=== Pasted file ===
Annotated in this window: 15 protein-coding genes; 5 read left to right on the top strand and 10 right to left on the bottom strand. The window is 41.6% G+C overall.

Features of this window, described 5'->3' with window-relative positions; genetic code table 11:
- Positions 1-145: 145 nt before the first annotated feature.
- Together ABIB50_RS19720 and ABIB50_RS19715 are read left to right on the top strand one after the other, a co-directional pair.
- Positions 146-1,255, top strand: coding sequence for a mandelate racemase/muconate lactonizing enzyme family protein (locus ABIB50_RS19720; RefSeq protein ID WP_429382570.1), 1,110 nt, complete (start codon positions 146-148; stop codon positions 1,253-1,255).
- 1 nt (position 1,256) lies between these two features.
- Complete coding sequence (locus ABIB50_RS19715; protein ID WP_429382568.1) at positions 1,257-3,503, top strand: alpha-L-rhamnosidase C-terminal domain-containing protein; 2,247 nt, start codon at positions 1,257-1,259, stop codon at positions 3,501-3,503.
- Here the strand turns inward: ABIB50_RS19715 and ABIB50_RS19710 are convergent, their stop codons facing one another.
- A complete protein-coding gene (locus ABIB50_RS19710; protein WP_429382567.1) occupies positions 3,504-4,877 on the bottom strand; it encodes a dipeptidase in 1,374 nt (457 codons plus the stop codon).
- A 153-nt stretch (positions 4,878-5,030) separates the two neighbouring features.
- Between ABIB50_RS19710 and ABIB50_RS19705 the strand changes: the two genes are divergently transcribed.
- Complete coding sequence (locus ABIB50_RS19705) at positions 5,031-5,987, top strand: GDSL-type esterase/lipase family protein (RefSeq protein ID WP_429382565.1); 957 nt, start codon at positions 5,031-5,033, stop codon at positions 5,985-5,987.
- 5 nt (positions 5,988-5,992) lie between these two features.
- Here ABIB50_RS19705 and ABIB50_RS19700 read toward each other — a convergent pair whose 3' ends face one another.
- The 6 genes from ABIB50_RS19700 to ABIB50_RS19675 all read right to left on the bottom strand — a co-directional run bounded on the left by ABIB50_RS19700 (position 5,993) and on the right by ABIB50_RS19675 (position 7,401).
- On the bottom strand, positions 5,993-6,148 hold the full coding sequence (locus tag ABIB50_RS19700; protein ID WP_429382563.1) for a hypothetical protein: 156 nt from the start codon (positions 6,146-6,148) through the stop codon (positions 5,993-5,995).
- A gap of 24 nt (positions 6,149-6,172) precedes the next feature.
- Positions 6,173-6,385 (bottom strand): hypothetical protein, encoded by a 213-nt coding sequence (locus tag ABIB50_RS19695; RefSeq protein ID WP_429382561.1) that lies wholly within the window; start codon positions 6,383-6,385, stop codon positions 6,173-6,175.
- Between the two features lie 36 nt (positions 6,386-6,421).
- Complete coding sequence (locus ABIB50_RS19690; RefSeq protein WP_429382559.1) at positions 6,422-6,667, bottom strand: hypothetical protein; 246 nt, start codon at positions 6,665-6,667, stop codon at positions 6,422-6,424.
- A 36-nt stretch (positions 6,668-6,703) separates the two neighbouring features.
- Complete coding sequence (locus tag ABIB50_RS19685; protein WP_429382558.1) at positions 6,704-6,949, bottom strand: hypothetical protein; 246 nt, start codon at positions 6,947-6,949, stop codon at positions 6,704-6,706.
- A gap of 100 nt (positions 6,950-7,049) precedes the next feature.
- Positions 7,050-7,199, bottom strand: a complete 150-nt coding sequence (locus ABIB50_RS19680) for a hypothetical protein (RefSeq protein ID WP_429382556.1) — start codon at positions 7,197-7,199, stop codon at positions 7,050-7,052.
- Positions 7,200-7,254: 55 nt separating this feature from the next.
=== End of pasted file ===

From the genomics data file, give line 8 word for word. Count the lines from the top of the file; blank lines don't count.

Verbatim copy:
- Here the strand turns inward: ABIB50_RS19715 and ABIB50_RS19710 are convergent, their stop codons facing one another.